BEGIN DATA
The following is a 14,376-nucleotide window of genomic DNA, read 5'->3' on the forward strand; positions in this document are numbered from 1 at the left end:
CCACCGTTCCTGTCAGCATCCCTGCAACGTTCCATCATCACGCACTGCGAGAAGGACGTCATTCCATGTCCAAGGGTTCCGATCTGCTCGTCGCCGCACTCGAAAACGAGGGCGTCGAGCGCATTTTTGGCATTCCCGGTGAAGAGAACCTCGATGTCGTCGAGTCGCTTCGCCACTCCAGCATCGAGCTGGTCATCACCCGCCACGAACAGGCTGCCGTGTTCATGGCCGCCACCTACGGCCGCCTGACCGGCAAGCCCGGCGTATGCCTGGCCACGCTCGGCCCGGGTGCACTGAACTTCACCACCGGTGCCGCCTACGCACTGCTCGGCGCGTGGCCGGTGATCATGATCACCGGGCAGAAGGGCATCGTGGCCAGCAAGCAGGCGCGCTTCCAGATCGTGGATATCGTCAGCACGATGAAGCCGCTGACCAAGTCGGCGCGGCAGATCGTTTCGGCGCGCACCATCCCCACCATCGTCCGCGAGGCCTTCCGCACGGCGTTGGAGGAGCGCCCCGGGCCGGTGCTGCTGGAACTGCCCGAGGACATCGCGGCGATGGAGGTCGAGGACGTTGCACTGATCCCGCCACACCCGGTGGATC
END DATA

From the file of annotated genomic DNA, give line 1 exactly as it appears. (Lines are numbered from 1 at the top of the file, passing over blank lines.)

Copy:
The following is a 14,376-nucleotide window of genomic DNA, read 5'->3' on the forward strand; positions in this document are numbered from 1 at the left end: